Book Review: Into the Dark Lands (or, The Longest Metaphor for an Abusive Relationship Ever?)


**Major spoilers after the synopsis!**

Title_ Into the Dark LandsAuthor_ .png


If you’re familiar with the creation story for Middle Earth,  you remember that the Valar, the demigods who helped sing the world into existence, have their own servants called Maiar. Gandalf was a Maia of the Vala Manwe. Sort of like his emissary, right hand, executor of his will, etc. Well, this story is about a war between two beings that remind me of Valar, being waged on the ground by a couple of Maiar, with an unknowing female pawn suspended in the middle. Heh, I guess that doesn’t necessarily make it less complicated.

Basically, Erin is a healer who insists on learning to fight, becoming the champion of her people. Her grandmother, the Lady, is a Servant of the Bright Heart who has seen the coming end of the eons-long war they’ve waged against the Servant of the Dark Heart, who is the evil lord Stephanos. Erin takes the fight to Stephanos himself, ushering in the end her grandmother foresaw and wept over, but the battle she wages is not the one she’s trained for and it involves something else entirely.


Wow. Was that the longest metaphor for an abusive but irresistible relationship, ever?

Erin is a really compelling character. My favorite thing about her is her stubborn refusal to be cowed or to feel fear of death after her mother’s murder. She’s got raw talent, and she’s brave, and she fights for things. Except the whole time she’s thinking she’s making her own destiny and seeking her own good death, her grandmother, an otherworldly creature that reminds me of the Valar/Maiar in The Silmarillion, has looked into the future and sees that for everything Erin is, she’s destined to become the lover and slave of the enemy.

Enter Stephanos. Stephanos is also a Maia/Vala type creature, like a broody, sexy Morgoth. (Ah! I just realized something. This story is like if Luthien set Beren packing and shacked up with Morgoth!) He abducts Erin to find out what makes her so special, and to torture it out of her. There is a part of her, a light, that he can’t violate or own, and that vexes him. So he takes her home and woos her and nearly rapes her, because her fear is just too exquisite to resist. Creeped yet?

Yeah, me neither. I like it dark.

Just kidding, I am thoroughly creeped.

So, after all this, it becomes clear that Stephanos has potential, but he’s too evil really to know how to love something. He just wants to own it.  (I just realized something else… This is like if Marlene set John packing and shacked up with Stephano in Days of Our Lives! This association game is fun.) He even decides to RENAME Erin Sara, a diminutive made from her title of Sarillorn. He then kills everyone she loves and forces her into a coma so he can remove the memory of her catching him in the act of using her best friend in a blood ritual to make her immortal so she can be stuck with him forever WITHOUT HER PERMISSION.

Okay. So, is this the author’s intention? I don’t know, I think it is. I don’t see this ending well, precisely because she seems to be making a point about this kind of dynamic. I could be wrong, but I think she does a lot of alluding to how this will play out in the final chapters of the book. That possibility, and my love of Erin, is the only reason I’ve rated it a 3/5; if I thought this was just elaborate rape-fantasy ala Tolkien, I would not have even remotely enjoyed it.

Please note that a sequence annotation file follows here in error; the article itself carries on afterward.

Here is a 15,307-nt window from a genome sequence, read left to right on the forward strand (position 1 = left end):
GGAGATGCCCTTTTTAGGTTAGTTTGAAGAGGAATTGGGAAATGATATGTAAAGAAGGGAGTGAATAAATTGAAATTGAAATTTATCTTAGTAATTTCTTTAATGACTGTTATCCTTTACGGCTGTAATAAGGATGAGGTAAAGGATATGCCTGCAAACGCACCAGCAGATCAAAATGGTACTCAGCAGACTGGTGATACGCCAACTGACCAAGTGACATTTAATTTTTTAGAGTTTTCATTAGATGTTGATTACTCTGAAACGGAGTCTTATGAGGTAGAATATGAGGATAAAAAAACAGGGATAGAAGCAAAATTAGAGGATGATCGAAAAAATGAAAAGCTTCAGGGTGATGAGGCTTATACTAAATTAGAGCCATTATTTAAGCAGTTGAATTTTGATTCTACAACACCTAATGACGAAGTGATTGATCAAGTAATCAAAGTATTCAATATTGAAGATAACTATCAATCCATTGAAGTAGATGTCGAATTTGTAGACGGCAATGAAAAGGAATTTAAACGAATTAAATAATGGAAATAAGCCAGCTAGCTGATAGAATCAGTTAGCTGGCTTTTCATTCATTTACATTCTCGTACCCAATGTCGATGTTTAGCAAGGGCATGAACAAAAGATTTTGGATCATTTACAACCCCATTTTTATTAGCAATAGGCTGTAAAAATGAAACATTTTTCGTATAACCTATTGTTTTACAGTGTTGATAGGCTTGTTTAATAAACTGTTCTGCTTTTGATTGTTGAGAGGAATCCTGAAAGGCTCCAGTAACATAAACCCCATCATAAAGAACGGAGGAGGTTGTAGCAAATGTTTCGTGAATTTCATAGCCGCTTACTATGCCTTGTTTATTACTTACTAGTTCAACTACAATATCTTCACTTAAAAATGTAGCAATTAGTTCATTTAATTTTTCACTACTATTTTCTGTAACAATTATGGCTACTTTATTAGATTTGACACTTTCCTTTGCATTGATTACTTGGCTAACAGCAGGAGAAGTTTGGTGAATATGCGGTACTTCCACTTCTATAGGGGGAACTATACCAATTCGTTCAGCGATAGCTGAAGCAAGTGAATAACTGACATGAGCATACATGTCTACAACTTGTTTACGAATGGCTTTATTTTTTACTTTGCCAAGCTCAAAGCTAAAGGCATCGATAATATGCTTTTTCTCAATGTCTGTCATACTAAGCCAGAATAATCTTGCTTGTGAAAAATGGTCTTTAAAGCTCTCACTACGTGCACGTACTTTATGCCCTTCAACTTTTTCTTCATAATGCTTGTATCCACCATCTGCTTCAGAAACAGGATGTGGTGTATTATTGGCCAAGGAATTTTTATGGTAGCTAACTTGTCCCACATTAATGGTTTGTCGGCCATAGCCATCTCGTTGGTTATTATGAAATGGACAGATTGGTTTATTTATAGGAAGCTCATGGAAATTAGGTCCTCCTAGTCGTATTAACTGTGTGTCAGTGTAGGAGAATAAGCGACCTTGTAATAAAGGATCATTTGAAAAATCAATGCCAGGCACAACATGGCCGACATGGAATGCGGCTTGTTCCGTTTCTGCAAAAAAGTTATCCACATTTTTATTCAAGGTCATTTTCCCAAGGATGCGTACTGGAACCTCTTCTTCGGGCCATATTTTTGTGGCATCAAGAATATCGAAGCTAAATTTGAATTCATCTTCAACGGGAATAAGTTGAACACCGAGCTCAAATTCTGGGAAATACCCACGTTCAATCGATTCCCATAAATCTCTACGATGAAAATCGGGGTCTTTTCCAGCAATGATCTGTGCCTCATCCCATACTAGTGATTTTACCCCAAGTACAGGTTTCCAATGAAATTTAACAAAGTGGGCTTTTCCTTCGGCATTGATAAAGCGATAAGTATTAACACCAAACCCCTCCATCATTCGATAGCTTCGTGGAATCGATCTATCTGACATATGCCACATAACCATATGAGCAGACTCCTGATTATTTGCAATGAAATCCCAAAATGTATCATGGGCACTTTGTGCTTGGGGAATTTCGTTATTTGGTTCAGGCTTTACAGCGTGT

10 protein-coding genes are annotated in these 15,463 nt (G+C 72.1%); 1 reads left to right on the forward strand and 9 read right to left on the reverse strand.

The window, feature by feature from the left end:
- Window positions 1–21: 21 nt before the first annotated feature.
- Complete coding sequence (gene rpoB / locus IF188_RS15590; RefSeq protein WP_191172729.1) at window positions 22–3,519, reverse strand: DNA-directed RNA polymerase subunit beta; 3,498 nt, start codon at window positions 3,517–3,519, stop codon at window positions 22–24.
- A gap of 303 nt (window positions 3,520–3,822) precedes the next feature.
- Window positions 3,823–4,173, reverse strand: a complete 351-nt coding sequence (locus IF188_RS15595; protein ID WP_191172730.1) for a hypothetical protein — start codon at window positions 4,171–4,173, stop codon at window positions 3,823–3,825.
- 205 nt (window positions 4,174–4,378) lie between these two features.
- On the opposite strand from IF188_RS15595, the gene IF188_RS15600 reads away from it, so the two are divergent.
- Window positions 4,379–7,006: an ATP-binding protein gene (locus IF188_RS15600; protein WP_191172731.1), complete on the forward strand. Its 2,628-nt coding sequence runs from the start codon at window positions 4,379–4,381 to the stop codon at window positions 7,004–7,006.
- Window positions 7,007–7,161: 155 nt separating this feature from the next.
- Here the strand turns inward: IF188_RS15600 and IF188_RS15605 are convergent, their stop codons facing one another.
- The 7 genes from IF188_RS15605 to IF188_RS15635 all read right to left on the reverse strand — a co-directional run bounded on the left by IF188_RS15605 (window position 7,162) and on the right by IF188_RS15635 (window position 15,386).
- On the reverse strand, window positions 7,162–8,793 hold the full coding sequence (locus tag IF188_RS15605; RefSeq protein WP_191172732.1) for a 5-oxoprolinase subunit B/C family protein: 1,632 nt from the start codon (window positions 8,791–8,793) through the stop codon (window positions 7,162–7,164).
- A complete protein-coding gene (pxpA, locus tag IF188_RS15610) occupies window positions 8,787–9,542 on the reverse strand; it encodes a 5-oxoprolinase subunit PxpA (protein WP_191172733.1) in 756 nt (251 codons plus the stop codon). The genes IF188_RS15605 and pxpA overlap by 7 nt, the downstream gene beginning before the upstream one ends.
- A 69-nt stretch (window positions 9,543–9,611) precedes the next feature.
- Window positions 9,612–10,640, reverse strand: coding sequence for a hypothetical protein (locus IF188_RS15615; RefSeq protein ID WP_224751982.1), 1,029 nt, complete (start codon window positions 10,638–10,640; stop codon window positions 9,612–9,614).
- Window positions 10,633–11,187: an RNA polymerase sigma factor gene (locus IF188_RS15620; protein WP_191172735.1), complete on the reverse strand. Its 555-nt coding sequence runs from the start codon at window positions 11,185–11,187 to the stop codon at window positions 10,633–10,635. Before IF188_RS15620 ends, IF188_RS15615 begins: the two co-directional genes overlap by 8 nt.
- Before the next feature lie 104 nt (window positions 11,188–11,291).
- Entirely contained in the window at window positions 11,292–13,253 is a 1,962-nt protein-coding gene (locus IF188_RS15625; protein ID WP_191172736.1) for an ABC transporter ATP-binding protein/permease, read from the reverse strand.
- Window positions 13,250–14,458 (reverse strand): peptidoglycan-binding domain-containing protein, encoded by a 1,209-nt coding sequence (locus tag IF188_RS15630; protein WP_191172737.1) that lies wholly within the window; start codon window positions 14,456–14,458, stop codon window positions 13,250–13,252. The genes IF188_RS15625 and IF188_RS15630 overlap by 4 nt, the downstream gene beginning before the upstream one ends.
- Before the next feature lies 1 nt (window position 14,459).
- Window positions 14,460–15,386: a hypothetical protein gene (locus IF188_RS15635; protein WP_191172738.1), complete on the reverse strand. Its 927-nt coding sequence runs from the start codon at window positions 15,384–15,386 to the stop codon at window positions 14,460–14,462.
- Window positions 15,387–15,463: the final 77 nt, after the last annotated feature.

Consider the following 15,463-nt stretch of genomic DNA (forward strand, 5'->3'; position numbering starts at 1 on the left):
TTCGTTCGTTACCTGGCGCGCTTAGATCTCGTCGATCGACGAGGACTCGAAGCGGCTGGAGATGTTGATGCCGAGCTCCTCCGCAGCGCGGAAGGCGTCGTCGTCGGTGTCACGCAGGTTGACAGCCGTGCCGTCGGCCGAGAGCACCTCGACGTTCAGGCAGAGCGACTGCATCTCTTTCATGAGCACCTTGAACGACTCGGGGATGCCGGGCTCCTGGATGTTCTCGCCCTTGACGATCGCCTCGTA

Anyway, I kind of liked it. I think it’s on the nose, but I enjoyed it. Even the really dark romance, though it thoroughly creeped me. I’m gonna read more of Sagara-West’s stuff, for sure.


  • Erin’s characterization. She seems fully formed to me, including a rich backstory, a destiny, very real fears and desires, and a spine of steel.


  • The writing. In my kindle edition there’s a forward by the author that acknowledges this is a first book, and it’s a rough one. I concur; there’s nothing about her prose that stands out to me, I didn’t find any particularly compelling phrasing or descriptions, and that’s okay. You don’t need to be flower-y, hyper-detailed, and poetic all the time. I like simple language, and sometimes that really works. Here, I’m not so sure. This is obviously intended to be epic fantasy, and it reads like some of my 7th grade Tolkien fanfiction.
  • The lack of originality. We get very little creation myth here, and if I saw the connection between this story and Tolkien, I know I’m not the only one. I feel like this is a Beauty and the Beast/Middle Earth hybrid, with very little to distinguish it from its source material. It’s dark, very dark, and I appreciate the daring in the way the book ends and the extremes to which Sagara-West is willing to go, but there was too little beauty and meaning in the cruelty she describes to have it seem like anything other than torture-porn, dark for dark’s sake. My hold-out hope is that she was doing this deliberately, and that in the books that follow in the series we’ll have to deal with the consequences of Stephanos’ actions. There can in no way be a happy ending here. That’s my hope.


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